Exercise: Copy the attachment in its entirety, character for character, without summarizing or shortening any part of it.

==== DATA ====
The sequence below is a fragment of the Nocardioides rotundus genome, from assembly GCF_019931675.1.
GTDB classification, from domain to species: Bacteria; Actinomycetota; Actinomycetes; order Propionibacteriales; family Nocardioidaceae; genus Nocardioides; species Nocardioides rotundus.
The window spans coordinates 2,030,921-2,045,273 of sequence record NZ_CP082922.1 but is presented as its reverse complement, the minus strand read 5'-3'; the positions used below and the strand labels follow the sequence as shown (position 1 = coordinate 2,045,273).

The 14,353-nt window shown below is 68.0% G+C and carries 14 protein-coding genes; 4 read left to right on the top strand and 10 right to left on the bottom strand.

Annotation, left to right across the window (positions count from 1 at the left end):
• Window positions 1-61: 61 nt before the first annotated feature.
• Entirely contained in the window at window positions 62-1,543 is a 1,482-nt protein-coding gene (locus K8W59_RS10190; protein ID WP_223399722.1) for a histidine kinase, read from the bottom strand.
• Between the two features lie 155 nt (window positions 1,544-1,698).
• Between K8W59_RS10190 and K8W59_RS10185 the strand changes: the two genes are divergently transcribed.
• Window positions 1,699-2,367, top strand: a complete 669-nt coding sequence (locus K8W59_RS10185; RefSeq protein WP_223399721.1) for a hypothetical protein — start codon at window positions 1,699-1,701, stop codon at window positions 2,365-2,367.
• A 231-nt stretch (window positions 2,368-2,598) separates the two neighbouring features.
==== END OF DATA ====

The sequence below is a fragment of the Nocardioides rotundus genome, from assembly GCF_019931675.1.
GTDB classification, from domain to species: Bacteria; Actinomycetota; Actinomycetes; order Propionibacteriales; family Nocardioidaceae; genus Nocardioides; species Nocardioides rotundus.
The window spans coordinates 2,030,921-2,045,273 of sequence record NZ_CP082922.1 but is presented as its reverse complement, the minus strand read 5'-3'; the positions used below and the strand labels follow the sequence as shown (position 1 = coordinate 2,045,273).

The 14,353-nt window shown below is 68.0% G+C and carries 14 protein-coding genes; 4 read left to right on the top strand and 10 right to left on the bottom strand.

Annotation, left to right across the window (positions count from 1 at the left end):
• Window positions 1-61: 61 nt before the first annotated feature.
• Entirely contained in the window at window positions 62-1,543 is a 1,482-nt protein-coding gene (locus K8W59_RS10190; protein ID WP_223399722.1) for a histidine kinase, read from the bottom strand.
• Between the two features lie 155 nt (window positions 1,544-1,698).
• Between K8W59_RS10190 and K8W59_RS10185 the strand changes: the two genes are divergently transcribed.
• Window positions 1,699-2,367, top strand: a complete 669-nt coding sequence (locus K8W59_RS10185; RefSeq protein WP_223399721.1) for a hypothetical protein — start codon at window positions 1,699-1,701, stop codon at window positions 2,365-2,367.
• A 231-nt stretch (window positions 2,368-2,598) separates the two neighbouring features.